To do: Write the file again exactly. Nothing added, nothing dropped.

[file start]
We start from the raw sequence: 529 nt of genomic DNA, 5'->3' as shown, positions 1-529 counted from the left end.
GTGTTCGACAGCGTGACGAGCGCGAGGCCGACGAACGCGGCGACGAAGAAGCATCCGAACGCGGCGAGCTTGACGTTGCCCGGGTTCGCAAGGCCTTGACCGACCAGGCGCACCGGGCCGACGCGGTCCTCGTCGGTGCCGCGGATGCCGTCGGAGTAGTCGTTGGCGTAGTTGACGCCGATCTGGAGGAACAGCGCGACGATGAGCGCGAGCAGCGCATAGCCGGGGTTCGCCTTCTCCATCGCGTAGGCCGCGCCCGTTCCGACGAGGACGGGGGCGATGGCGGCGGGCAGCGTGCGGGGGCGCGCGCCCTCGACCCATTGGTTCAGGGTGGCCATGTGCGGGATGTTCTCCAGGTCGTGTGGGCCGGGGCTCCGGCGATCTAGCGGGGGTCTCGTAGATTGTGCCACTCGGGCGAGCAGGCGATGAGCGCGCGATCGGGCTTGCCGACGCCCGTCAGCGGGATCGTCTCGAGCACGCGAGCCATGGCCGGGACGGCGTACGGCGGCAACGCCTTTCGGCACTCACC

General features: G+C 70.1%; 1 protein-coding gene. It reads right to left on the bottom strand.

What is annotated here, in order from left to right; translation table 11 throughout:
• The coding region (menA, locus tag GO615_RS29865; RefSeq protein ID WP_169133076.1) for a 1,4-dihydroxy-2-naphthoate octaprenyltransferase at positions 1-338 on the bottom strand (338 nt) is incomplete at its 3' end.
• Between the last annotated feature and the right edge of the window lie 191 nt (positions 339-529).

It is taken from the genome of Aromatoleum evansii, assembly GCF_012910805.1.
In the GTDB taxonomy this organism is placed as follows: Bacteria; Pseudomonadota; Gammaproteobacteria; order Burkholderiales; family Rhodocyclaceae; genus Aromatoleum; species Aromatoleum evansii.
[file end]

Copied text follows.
We start from the raw sequence: 529 nt of genomic DNA, 5'->3' as shown, positions 1-529 counted from the left end.
GTGTTCGACAGCGTGACGAGCGCGAGGCCGACGAACGCGGCGACGAAGAAGCATCCGAACGCGGCGAGCTTGACGTTGCCCGGGTTCGCAAGGCCTTGACCGACCAGGCGCACCGGGCCGACGCGGTCCTCGTCGGTGCCGCGGATGCCGTCGGAGTAGTCGTTGGCGTAGTTGACGCCGATCTGGAGGAACAGCGCGACGATGAGCGCGAGCAGCGCATAGCCGGGGTTCGCCTTCTCCATCGCGTAGGCCGCGCCCGTTCCGACGAGGACGGGGGCGATGGCGGCGGGCAGCGTGCGGGGGCGCGCGCCCTCGACCCATTGGTTCAGGGTGGCCATGTGCGGGATGTTCTCCAGGTCGTGTGGGCCGGGGCTCCGGCGATCTAGCGGGGGTCTCGTAGATTGTGCCACTCGGGCGAGCAGGCGATGAGCGCGCGATCGGGCTTGCCGACGCCCGTCAGCGGGATCGTCTCGAGCACGCGAGCCATGGCCGGGACGGCGTACGGCGGCAACGCCTTTCGGCACTCACC

General features: G+C 70.1%; 1 protein-coding gene. It reads right to left on the bottom strand.

What is annotated here, in order from left to right; translation table 11 throughout:
• The coding region (menA, locus tag GO615_RS29865; RefSeq protein ID WP_169133076.1) for a 1,4-dihydroxy-2-naphthoate octaprenyltransferase at positions 1-338 on the bottom strand (338 nt) is incomplete at its 3' end.
• Between the last annotated feature and the right edge of the window lie 191 nt (positions 339-529).

It is taken from the genome of Aromatoleum evansii, assembly GCF_012910805.1.
In the GTDB taxonomy this organism is placed as follows: Bacteria; Pseudomonadota; Gammaproteobacteria; order Burkholderiales; family Rhodocyclaceae; genus Aromatoleum; species Aromatoleum evansii.